You can also control volume using controls within specific applications, such as iTunes or iMovie. When you do so, the volume control in the application changes the volume of that application's output relative to the system volume level.
When you use the volume controls on an Apple Pro keyboard, you change the system volume level.
The Sound pane has three tabs: Sound Effects, Output, and Input.
On the Sound Effects tab, you can set the relative volume level of alert sounds, the alert sound you want to use, the audio controller through which alert sounds play, whether user interface sound effects play, and whether you hear feedback when you change the volume level using the keys on the Apple Pro keyboard.
One of the nice features of Mac OS X is that with some speakers, you can set the alert sound to play through the Mac's internal speaker while the rest of the sound plays through the external speakers. You do this by setting "Built-in audio controller" from the "Play alerts and sound effects through" pop-up menu (see Figure 22.7). This means that alert sounds play through the Mac's built-in speaker rather than through the external speakers, such as SoundSticks. This prevents you from being jarred by an alert sound when listening to loud music or movies.
If you use external analog speakers that get their output from the speaker jack on your Mac, you won't be able to choose those speakers separately from the Mac's built-in audio controller because the Mac's controller controls the output to the speaker jack. Only when you use USB speakers, such as the SoundSticks, or when you install a PCI sound card can you configure separate sound output devices.
If you check the "Play user interface sound effects" check box, you will hear sound effects for various actions, such as when you place items in the Trash.
If you check the "Play feedback when volume keys are pressed" check box, you will hear a sound when you change the system volume level using the volume keys on your keyboard. The louder the volume setting, the louder the feedback sound is.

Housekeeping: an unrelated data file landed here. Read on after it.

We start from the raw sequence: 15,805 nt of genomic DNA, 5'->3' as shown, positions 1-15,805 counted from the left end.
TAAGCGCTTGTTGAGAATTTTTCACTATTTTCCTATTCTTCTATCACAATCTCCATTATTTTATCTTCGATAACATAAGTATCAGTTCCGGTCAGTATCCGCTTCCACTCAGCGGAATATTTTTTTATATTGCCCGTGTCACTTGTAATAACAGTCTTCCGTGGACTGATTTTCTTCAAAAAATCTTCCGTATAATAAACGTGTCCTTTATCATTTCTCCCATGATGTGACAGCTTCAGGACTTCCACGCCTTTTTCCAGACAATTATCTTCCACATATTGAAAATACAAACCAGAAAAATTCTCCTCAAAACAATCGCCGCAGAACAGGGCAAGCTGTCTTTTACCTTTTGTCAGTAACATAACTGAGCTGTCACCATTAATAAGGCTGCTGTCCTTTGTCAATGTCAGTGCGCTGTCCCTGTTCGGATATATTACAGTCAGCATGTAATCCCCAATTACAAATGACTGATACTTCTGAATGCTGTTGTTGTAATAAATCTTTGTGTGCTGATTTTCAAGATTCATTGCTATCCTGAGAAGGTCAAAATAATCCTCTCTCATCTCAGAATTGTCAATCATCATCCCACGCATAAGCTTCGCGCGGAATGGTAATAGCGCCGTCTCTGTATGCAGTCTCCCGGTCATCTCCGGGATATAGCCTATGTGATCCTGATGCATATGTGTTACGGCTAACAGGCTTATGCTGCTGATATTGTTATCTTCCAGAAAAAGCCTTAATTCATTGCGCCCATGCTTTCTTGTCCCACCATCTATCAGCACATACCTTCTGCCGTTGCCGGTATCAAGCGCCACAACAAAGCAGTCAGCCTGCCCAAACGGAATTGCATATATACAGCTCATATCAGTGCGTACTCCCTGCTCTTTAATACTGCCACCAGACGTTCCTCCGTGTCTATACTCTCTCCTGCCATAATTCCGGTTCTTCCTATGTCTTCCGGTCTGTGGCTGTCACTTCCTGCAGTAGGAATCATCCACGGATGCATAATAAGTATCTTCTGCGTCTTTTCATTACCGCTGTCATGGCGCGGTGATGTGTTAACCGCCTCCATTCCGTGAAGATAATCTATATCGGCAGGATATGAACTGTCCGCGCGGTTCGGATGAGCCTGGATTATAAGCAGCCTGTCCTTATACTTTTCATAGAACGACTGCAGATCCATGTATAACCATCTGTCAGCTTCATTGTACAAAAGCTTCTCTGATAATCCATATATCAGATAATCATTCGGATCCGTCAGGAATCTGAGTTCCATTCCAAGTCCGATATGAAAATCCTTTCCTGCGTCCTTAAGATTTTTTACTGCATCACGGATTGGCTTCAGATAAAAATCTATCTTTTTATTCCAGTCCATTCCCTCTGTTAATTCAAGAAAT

Use the Output tab to select the output devices you want to use to play sound, other than system alerts (see Figure 22.8). When you install additional devices, such as SoundSticks, you will see each device in the output device list. Choose the device you want to use to play sound and then set the settings for that device. The settings you have will depend on the device you have installed. For example, with SoundSticks, you can control the balance of the satellite speakers.
Use the Input tab to configure sound input devices, such as USB microphones (see Figure 22.9). You will see a list of all sound input devices in the upper part of the pane. You can use the Input volume slider to set the input volume level for the selected device. Use the Input level display to monitor the input volume being received by the input device. The "blips" show you how "loud" the input sound is. A blip remains at the highest level of sound input to show you where the maximum is. Generally, you should set the level so that most of the sound is coming in at the middle of the range.